This year, a group of almost two dozen Belmont Hill faculty and staff members have begun participating in a comprehensive diversity training program through the prestigious SEED (Seeking Educational Equity and Diversity) program under the direction of liaisons Mr. George and Ms. O’Connor. Last year, inspired by the renewed commitment to diversity efforts by Headmaster Mr. Schneider and sensing widespread interest, a group of faculty and staff members created a forum in which to discuss issues relating to identity and inclusion. Mrs. Sweeney took a leading role in orchestrating the three meetings that were held during the spring, and each time almost 40 people came voluntarily to share their stories and opinions. Everyone present deeply appreciated the opportunity to discuss issues important to them both personally and professionally. Building off of the success of those meetings, Mr. Schneider asked both Ms. O’Connor and Mr. George to attend a week-long SEED training program at Milton Academy during the summertime. Mr. Schneider’s previous school, Berwick Academy, had used SEED as part of school-wide initiatives, and he knew how powerful the experience would be for our faculty here. Consequently, Mr. George and Ms. O’Connor spent a week of the summer at Milton, staying in the dorms and participating in rigorous daily training activities. A team of roughly twelve facilitators would model each activity, and the teachers, parents, and administrators in attendance would then spend time reflecting on their objectives before meeting as a whole group to discuss. SEED places a distinct emphasis on talking about yourself and coming to truly understand your own role in relation to community and diversity before you can engage with others to become a change maker. Many days, Mr. George and Ms. O’Connor journaled extensively about their own identities, and came to realize that they were most blind to issues in areas where they had the most privilege. Once the attendees at the conference had done extensive self-reflection, they dove into the intricacies of making schools more equitable for all. They came to learn that things like posters of white mathematicians on a wall in a classroom, while seemingly innocuous, actually speaks volumes about systemic oppression at work. Overall, Mr. George and Ms. O’Connor walked away from the week feeling prepared to spread what they had learned to a more comprehensive group of our faculty here at school.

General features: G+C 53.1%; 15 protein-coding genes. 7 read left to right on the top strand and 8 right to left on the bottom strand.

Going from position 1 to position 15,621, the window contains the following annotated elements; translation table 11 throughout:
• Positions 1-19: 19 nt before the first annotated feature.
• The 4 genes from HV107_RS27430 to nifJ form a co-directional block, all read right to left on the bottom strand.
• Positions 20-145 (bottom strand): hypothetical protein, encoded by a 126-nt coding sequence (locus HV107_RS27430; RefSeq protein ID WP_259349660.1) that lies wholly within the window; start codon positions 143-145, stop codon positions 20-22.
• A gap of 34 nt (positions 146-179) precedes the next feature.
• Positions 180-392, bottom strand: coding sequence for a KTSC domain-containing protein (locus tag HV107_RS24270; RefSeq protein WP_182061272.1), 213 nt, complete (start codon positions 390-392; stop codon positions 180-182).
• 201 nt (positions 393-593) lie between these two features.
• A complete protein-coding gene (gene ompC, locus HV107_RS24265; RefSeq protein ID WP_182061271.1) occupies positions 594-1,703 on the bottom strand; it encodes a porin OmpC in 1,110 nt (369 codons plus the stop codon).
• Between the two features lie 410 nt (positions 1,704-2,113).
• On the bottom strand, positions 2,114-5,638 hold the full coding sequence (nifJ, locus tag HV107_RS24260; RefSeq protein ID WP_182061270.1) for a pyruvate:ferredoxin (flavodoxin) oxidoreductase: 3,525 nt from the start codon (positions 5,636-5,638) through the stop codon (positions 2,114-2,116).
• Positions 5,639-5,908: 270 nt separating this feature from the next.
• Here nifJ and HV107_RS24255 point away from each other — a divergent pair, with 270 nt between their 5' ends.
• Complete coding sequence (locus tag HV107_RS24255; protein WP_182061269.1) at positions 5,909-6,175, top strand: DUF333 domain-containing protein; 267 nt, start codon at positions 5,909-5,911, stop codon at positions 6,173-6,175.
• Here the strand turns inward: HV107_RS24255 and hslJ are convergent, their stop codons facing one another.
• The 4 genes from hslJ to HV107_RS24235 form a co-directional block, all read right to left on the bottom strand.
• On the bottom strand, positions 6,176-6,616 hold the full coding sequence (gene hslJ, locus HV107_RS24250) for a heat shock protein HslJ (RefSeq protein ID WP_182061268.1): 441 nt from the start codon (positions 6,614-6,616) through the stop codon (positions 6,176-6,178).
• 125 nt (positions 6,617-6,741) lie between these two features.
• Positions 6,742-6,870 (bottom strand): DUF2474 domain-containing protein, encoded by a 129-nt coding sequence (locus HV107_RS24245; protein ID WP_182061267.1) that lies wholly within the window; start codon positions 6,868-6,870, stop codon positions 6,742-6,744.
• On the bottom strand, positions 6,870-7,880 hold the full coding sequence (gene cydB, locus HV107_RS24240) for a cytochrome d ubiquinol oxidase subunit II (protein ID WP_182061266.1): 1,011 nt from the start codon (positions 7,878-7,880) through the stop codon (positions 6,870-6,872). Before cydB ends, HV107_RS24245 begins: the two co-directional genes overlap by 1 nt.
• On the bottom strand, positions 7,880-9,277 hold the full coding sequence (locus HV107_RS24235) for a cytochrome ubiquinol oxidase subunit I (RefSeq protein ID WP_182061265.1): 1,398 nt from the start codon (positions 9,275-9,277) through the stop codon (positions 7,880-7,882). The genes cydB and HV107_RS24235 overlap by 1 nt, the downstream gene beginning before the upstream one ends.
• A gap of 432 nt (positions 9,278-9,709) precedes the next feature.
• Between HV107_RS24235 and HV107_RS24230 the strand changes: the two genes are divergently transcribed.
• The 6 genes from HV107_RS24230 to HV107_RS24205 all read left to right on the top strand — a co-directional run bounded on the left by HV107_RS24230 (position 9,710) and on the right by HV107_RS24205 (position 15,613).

When the year began in September, over 20 faculty and staff members made a significant commitment to participate in the school’s SEED training. In a series of monthly, three hour training sessions, Mr. George and Ms. O’Connor have conducted activities in the MacPherson room which are essentially mock-ups of their summer sessions at Milton, but in a less concentrated format. Much like the diversity group forums last spring, these meetings have been a huge success. In the first two meetings, Mr. George and Ms. O’Connor noted that a strong rapport and trust was built, which is essential when beginning this kind of program. In future sessions, they will begin to discuss strategies to equip adults in the community with skills that will make the school a more inclusive place. As Mr. George pointed out, “the elusive thing about SEED is that it is not a program that necessarily has an end, or a goal we are trying to reach, we just want to build a groundswell of awareness and participation that will result in bettering the school going forward.”